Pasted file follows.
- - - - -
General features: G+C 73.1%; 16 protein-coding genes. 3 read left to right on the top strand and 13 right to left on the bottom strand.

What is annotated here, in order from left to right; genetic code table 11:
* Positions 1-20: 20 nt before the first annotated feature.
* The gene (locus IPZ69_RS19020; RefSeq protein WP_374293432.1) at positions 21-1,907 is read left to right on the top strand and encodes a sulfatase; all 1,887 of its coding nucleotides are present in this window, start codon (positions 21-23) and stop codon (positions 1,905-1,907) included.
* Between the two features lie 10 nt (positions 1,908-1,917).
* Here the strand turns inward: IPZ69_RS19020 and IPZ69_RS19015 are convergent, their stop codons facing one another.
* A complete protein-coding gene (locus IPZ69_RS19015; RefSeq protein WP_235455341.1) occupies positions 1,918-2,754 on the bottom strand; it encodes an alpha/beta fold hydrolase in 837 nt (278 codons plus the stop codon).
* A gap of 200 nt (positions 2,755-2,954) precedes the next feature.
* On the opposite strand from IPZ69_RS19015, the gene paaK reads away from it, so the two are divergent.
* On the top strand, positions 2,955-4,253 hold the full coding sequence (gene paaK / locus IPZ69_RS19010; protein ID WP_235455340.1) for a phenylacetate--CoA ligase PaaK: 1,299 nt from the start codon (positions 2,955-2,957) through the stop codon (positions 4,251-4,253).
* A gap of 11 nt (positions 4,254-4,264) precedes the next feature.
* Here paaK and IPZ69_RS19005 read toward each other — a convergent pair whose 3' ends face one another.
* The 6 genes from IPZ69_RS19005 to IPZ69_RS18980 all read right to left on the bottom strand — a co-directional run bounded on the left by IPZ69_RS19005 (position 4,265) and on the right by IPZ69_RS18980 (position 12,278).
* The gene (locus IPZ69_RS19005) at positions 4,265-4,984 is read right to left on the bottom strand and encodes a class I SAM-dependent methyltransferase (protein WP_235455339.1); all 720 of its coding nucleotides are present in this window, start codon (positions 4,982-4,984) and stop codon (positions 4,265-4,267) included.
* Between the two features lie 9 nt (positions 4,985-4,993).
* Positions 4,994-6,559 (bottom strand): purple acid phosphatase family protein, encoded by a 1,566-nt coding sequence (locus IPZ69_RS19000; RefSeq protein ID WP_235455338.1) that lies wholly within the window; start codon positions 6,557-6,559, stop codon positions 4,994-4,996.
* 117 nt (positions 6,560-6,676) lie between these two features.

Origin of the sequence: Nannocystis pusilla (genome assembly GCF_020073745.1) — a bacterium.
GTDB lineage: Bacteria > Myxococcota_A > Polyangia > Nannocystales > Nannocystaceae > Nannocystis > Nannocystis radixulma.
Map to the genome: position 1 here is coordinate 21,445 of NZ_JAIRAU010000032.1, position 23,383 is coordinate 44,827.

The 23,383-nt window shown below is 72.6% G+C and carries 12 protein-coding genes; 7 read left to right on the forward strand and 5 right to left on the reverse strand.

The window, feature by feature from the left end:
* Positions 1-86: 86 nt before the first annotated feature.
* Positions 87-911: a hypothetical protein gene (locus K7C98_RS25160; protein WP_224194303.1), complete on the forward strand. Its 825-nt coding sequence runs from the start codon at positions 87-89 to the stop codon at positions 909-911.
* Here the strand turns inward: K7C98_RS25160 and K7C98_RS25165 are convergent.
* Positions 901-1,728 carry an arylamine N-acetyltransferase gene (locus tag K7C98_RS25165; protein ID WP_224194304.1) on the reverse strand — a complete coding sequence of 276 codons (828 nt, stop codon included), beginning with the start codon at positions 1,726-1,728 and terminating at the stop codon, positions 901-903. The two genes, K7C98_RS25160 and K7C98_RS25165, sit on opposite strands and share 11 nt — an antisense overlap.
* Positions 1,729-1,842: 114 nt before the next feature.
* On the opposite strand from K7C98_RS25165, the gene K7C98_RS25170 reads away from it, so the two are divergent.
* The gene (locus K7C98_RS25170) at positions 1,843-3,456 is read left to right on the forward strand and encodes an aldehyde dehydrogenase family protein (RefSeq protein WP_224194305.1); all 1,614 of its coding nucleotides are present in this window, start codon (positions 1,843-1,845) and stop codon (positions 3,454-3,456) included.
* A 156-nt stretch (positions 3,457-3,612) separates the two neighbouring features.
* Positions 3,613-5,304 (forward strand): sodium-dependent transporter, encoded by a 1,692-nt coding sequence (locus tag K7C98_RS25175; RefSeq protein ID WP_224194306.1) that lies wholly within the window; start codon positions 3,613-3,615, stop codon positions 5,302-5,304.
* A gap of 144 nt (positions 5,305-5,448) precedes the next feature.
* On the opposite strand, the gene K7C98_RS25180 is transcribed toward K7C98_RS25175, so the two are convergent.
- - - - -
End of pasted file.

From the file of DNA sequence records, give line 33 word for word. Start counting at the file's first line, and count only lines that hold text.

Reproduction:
* On the opposite strand, the gene K7C98_RS25180 is transcribed toward K7C98_RS25175, so the two are convergent.